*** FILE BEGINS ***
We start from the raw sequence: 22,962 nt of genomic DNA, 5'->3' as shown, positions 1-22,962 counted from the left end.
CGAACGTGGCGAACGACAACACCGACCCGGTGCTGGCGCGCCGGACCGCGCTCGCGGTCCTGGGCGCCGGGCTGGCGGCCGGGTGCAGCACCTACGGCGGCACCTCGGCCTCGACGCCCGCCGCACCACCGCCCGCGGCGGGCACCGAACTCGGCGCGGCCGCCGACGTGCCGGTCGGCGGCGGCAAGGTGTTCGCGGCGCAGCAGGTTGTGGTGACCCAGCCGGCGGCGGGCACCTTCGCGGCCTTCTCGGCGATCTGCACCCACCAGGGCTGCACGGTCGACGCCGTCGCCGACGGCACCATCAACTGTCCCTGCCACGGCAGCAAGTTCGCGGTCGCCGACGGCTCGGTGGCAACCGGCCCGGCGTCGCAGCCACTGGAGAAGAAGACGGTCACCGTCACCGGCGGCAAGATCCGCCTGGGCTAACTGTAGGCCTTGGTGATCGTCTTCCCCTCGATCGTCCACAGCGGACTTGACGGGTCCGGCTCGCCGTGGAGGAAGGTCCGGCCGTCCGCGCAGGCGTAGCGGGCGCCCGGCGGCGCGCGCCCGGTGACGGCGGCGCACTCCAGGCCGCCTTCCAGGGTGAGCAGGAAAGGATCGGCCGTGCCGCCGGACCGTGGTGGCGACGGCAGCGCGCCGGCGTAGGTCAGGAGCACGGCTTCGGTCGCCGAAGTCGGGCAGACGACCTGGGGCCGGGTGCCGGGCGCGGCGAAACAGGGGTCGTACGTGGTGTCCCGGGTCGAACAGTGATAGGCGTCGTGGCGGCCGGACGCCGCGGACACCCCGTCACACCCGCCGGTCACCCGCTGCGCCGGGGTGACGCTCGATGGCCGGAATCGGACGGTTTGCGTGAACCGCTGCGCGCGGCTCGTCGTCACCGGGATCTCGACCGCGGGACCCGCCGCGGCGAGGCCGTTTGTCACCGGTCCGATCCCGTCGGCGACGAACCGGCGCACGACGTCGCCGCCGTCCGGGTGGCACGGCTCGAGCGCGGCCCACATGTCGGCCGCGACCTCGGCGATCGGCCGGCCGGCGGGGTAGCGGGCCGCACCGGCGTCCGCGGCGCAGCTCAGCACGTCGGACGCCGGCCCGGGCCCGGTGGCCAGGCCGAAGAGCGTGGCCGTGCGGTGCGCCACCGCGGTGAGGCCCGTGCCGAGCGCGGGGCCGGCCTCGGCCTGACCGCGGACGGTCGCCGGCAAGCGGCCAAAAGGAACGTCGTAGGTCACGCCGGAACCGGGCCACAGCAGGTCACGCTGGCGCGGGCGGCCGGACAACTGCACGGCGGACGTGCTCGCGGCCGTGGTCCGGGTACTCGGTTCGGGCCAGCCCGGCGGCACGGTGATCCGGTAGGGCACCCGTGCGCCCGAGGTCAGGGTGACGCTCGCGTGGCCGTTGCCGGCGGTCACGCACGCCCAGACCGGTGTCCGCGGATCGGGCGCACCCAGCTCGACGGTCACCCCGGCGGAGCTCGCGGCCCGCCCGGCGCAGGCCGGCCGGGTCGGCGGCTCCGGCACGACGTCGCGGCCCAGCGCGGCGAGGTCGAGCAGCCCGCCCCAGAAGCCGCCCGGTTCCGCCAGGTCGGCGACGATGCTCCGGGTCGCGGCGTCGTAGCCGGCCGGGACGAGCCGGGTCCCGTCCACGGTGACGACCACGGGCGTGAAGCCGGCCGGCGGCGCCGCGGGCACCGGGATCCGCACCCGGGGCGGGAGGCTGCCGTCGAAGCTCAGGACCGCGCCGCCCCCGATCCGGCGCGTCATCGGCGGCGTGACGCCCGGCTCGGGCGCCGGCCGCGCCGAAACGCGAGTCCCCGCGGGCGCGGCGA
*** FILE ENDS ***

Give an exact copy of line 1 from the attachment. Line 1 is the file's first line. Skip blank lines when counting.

We start from the raw sequence: 22,962 nt of genomic DNA, 5'->3' as shown, positions 1-22,962 counted from the left end.